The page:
LDW: And how did you come to live in Oakland?

Juliana: Oakland is awesome, that’s why I moved there. Now I cheer for the Raiders. If you could see me, I’m wearing an Oakland Raiders T-shirt… (laughs)

LDW: Fact. I can see her, so I can totally vouch. So you recorded — what happened with that recording you were talking about earlier?

B: We made a cassette tape, and then some friends of ours in San Fransisco have a label called Radical Punks Never Die. They are doing a series of flexis — they’re putting out flexis of the demos of some local Bay Area bands. We’re the third one in that series. There’s also one by Effluxus, and one by Permanent Ruin.

LDW: What other recordings do you have in the pipeline?

Alicia: The first recording was by Craigums in Oakland, in December, and we just recorded four songs in May with Ear Hammer, which is also in Oakland. We’re submitting one of them for a Bay Area bands comp that Brian Stern is putting out. Two of them we submitted to the Maximum Rocknroll comp. We’re still waiting to hear about that. Future plans are to record in the fall. We still have to figure out when and with whom. We want to put out a record, and we’re writing more songs!

Juliana: Right now we have a tape and a flexi, with five songs each. That’s it.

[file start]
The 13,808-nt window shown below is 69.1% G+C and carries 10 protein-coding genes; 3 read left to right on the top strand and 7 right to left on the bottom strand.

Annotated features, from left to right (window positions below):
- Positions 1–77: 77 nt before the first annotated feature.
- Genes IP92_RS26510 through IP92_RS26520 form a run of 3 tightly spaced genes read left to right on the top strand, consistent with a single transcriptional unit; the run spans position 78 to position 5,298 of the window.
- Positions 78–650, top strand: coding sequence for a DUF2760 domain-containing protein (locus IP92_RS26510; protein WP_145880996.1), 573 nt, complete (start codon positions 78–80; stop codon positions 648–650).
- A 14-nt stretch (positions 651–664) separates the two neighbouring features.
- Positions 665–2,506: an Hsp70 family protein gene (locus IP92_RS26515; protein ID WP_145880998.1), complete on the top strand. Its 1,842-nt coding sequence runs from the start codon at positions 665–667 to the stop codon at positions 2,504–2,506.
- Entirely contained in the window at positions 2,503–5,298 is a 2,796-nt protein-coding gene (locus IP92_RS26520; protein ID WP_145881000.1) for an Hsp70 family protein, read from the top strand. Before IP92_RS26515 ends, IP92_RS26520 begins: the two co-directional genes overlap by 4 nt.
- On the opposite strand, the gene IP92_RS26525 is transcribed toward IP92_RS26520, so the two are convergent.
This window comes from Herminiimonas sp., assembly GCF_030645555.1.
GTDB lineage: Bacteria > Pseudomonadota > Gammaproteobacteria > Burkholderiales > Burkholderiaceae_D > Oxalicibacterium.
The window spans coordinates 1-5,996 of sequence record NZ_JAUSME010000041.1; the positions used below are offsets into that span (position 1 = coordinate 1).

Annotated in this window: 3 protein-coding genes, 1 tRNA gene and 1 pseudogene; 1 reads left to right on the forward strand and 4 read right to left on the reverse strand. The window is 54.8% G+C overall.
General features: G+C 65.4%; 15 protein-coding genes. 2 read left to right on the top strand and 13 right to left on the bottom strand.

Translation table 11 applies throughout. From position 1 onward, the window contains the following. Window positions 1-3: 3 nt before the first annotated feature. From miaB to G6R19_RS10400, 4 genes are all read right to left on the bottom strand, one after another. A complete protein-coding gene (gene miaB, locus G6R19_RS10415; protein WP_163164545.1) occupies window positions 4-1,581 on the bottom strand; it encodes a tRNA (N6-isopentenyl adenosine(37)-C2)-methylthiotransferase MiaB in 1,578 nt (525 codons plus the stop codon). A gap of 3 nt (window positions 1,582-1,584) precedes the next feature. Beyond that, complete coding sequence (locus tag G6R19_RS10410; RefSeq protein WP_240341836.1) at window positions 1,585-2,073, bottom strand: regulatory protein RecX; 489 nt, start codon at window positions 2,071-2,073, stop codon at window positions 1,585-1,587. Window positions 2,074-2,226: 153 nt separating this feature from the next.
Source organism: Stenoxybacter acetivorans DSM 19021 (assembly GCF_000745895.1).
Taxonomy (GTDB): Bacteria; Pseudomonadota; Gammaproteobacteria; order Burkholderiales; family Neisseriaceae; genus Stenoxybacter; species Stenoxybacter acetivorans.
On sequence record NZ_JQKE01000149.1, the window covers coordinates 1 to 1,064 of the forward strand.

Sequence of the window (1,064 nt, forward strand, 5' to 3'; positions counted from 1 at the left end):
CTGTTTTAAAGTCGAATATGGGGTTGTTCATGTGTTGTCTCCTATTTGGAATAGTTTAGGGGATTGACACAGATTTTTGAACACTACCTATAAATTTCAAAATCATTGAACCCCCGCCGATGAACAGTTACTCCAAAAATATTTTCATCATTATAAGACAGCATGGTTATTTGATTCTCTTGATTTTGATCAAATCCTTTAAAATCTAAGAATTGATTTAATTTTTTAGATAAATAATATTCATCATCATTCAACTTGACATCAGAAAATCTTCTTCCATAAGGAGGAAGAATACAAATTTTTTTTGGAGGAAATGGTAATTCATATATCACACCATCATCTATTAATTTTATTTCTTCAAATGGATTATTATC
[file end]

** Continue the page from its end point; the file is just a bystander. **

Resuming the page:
LDW: Dharma, is it safe to assume that you’re doing the lyric writing?

Dharma: Yes.

LDW: And what are the topics of these songs?

Dharma: Some of them are pretty philosophical, life struggles in general. Others have to do with funny social occurrences that you might find in most social circles…

LDW: Like what, for example?

Dharma: Well, there’s this song “Sycophant,” which is not necessarily about a particular person, but how some people might try to exploit punk or hardcore, the underground social circle, for means of climbing the social ladder and being recognized for not particular reason but to be seen, which can sometimes hurt other people in the end. “You Can’t Stop the Weather” is more of a life struggle song. It’s about going through tough times — you can’t change change what happens, you just gotta role with the storm I guess. And then “Sandy Bottoms” is about having sex on the beach… (laughs) You got your range of topics….

LDW: Right on. So you are doing a tour?

(all): Yes

LDW: How is that going so far?

Juliana: Pretty cool, we’ve played Sacramento, Eureka and Oakland. It’s been pretty cool so far.

LDW: How much longer do you have ahead of you?

Alicia: The rest of the week.